By Sherry Su and Javier Blas
The Saudi shipments, coupled with unprecedented discounts, are turning the European oil market into the most bitterly fought corner of an increasingly acrimonious oil price battle between Riyadh and Moscow. Saudi Arabia is offering its flagship Arab Light crude into Rotterdam for roughly $25 a barrel, a massive discount to the price of Russia’s Urals.
European refiners including Royal Dutch Shell Plc, BP Plc, Total SA, OMV AG, Repsol SA and Cepsa SA have all received crude allocations from state-owned Saudi Aramco significantly above their normal levels, according to people familiar with their operations. The range of extra supplies was between 25% and 200%, depending of the company, the same people said.
The Saudi discounts are so big that Arab Light will “push out” Urals and other crude streams “from regional refiners’ diet” unless their relative price also falls, Amrita Sen, chief oil analyst at consultant Energy Aspects Ltd. said in a note to clients.
The increase in volumes, known in the industry as nominations, was confirmed by Aramco to the European oil companies on Wednesday, the same people said, asking not to be named discussing private information. One of Europe’s major refiners got double its normal allocation, a person with knowledge of the matter said.
All the companies either declined to comment or didn’t immediately respond to a request for comment.
Saudi Aramco announced on Tuesday that it was lifting production to 12.3 million barrels a day for April, just days after enticing refiners to buy more with record cuts to its official selling prices — the discounts or premiums at which the kingdom sells relative to regional benchmarks.
The supply hike — more than 25% higher than last month’s production — put Aramco above its maximum sustainable capacity, indicating that the kingdom is even tapping its strategic inventories to dump as much crude on the market as quickly as possible.
Aramco hasn’t disclosed the regional split of the output increase, but the volumes European refiners have been told to expect indicate the region is a central part of Saudi Arabia’s exports boost. Traditionally, Aramco sells a small share of its crude to the continent, with the bulk of sales going to Asia. Aramco shipped just 10% of its crude to Europe in 2018, the latest year where full data are available, according to the U.S. Energy Information Administration,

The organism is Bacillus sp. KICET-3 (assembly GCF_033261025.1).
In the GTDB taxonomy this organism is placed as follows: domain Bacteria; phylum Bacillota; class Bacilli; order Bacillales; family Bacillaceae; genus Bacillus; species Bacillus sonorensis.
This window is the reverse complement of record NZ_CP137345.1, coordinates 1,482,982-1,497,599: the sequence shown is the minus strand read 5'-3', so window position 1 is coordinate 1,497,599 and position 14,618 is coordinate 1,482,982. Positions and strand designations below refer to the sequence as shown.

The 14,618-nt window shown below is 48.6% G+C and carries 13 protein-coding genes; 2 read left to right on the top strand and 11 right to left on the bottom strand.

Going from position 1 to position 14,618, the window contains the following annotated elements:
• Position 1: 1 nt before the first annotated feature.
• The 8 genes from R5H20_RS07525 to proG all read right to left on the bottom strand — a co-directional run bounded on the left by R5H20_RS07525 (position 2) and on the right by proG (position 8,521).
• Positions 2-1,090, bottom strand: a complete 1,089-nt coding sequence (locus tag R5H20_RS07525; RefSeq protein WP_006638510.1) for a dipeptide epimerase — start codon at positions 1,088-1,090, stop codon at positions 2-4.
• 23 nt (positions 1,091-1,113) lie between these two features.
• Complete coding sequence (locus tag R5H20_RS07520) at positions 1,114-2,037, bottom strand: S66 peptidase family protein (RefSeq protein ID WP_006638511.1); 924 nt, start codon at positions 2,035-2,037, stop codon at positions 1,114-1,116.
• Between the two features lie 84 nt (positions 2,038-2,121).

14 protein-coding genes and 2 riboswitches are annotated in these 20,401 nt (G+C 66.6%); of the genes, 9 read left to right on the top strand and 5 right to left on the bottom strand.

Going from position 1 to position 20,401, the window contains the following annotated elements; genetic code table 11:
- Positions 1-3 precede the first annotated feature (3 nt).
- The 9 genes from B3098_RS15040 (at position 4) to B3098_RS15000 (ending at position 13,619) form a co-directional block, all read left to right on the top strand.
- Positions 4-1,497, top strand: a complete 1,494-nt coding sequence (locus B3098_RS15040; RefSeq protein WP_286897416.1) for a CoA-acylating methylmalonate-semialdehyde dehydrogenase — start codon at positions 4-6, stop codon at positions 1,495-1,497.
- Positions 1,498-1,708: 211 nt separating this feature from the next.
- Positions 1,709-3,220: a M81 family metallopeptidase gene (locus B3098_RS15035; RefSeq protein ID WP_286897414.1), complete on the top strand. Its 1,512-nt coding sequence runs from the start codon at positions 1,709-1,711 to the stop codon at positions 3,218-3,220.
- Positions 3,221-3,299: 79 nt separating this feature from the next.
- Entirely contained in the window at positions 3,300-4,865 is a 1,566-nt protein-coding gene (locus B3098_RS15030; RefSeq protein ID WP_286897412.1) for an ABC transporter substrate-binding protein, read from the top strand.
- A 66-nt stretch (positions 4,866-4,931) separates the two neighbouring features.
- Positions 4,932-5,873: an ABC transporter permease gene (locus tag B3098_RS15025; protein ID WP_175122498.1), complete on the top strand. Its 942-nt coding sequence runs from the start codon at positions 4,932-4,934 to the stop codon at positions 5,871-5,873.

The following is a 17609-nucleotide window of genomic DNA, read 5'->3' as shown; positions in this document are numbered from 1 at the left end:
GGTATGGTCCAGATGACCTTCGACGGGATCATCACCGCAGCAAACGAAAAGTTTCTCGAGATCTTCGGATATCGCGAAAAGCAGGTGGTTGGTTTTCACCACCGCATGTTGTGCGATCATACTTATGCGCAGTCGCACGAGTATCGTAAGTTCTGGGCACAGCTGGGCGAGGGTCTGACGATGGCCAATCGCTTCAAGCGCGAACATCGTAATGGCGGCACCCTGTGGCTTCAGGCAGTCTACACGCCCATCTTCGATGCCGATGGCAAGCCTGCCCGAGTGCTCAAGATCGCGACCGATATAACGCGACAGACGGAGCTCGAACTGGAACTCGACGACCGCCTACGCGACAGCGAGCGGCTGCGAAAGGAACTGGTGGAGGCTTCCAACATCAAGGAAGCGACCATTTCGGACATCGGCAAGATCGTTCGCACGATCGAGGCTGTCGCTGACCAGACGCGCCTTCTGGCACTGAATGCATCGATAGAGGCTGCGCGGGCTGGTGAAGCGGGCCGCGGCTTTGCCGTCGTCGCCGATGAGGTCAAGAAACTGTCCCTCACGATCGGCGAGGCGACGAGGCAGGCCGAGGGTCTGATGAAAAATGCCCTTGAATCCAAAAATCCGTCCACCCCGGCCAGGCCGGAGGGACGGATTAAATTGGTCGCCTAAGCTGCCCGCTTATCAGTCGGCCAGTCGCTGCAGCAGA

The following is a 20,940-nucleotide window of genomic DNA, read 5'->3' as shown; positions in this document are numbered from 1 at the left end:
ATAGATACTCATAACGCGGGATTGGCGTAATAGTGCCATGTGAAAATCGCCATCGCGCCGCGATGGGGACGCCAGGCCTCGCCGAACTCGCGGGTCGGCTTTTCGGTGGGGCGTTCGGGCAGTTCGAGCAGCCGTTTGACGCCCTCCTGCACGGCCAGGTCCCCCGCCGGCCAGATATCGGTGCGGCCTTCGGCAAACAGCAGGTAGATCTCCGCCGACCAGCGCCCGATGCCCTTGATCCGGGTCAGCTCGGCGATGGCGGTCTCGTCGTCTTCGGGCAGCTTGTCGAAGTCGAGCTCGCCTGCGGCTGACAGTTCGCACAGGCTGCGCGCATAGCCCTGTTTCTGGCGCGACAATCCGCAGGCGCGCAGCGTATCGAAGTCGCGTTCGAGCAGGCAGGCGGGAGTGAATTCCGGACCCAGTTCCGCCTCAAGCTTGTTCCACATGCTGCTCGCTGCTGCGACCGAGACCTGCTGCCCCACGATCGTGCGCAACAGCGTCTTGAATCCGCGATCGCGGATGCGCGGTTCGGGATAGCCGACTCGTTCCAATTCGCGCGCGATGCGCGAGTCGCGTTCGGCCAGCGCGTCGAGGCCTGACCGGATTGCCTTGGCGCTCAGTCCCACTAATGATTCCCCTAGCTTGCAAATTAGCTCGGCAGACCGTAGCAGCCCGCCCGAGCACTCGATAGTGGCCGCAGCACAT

As well as supplying cargoes direct from Saudi Arabia, Riyadh can also use its strategic oil stocks to boost supplies at very short notice to European clients. Aramco keeps crude in Rotterdam, on the doorstep of the biggest refining hubs in northwest Europe, and also at the Egyptian port of Sidi Kerir in the Mediterranean Sea, a few days’ sailing to large refineries in southern Europe.
Over the weekend, Aramco cut its official selling prices by the biggest amount in more than three decades. The company made its biggest cuts for buyers in northwest Europe. An $8 a barrel reduction in most grades amounts to a direct challenge to Russia, which sells a large chunk of its flagship Urals crude in the same region. Aramco will sell Arab Light at an unprecedented $10.25 a barrel discount to Brent in Europe.
Discounts for Russian crude immediately ballooned. Vitol Group and Trafigura Group Ltd. failed to find buyers on Monday when they offered to sell Urals crude at the deepest discounts to a regional benchmark in almost two months.
“The latest Saudi OSPs had a strong hint of having been set with a political rather than technical strategy in mind,” said JBC Energy GmbH, a consultant based in Vienna.